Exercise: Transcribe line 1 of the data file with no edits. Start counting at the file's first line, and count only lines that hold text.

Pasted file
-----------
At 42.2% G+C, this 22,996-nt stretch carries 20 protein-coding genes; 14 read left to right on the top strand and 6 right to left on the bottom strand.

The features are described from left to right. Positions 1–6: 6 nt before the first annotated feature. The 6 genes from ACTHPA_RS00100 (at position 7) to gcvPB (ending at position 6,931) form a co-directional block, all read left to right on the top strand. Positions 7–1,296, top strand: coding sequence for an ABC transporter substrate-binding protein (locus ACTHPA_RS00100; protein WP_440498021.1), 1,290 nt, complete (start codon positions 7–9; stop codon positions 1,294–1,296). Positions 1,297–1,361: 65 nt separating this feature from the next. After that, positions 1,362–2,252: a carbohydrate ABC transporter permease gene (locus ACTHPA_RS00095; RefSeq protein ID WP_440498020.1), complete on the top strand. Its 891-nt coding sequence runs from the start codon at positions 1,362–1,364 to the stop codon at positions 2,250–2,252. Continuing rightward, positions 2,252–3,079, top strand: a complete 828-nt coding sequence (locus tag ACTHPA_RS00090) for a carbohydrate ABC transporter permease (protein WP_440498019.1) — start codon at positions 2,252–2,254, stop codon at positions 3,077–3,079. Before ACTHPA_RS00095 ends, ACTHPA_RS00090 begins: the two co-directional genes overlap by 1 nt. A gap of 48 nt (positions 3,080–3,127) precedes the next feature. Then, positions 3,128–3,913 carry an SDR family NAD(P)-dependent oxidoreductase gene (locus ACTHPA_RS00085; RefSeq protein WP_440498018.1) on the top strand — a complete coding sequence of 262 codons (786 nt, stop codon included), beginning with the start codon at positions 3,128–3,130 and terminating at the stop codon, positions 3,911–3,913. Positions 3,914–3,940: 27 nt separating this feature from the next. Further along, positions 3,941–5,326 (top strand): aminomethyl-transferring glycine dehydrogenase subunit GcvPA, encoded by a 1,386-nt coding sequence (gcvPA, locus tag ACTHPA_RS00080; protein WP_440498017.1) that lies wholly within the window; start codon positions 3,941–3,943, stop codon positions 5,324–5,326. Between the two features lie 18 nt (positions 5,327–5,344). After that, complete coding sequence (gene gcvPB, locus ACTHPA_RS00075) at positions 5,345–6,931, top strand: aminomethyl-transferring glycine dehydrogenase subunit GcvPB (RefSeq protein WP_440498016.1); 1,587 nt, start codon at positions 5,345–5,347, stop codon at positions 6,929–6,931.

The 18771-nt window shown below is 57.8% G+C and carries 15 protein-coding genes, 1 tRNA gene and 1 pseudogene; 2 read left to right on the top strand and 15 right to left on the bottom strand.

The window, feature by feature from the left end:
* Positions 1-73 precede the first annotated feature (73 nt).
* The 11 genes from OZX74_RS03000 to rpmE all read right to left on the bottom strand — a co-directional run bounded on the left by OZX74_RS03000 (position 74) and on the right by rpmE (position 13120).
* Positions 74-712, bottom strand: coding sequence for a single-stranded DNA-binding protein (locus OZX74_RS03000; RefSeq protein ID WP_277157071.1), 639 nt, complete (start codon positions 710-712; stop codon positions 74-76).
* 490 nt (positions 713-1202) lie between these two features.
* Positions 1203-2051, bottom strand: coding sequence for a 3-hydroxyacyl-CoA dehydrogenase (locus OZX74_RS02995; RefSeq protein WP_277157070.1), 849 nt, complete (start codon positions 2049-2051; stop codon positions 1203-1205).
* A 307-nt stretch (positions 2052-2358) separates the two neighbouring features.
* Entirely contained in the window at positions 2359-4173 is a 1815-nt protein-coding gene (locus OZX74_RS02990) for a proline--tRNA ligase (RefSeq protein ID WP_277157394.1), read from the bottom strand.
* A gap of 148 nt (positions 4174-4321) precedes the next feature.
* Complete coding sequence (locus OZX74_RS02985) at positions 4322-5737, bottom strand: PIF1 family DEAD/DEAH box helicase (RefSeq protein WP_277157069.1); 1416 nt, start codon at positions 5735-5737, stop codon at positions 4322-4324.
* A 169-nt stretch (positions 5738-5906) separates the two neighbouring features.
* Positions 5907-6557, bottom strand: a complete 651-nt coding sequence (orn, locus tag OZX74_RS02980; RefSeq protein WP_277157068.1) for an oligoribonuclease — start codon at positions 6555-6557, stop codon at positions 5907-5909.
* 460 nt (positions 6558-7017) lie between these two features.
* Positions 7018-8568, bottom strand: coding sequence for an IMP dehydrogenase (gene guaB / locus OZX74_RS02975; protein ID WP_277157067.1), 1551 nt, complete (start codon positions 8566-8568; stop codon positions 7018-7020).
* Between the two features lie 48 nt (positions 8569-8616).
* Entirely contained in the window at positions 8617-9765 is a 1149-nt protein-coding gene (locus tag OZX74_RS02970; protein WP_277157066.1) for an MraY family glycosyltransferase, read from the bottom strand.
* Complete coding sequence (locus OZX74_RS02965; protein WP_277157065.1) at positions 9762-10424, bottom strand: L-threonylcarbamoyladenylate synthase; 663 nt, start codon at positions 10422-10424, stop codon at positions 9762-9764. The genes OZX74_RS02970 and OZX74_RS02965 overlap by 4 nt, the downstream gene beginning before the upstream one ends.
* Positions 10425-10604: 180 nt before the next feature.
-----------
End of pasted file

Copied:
At 42.2% G+C, this 22,996-nt stretch carries 20 protein-coding genes; 14 read left to right on the top strand and 6 right to left on the bottom strand.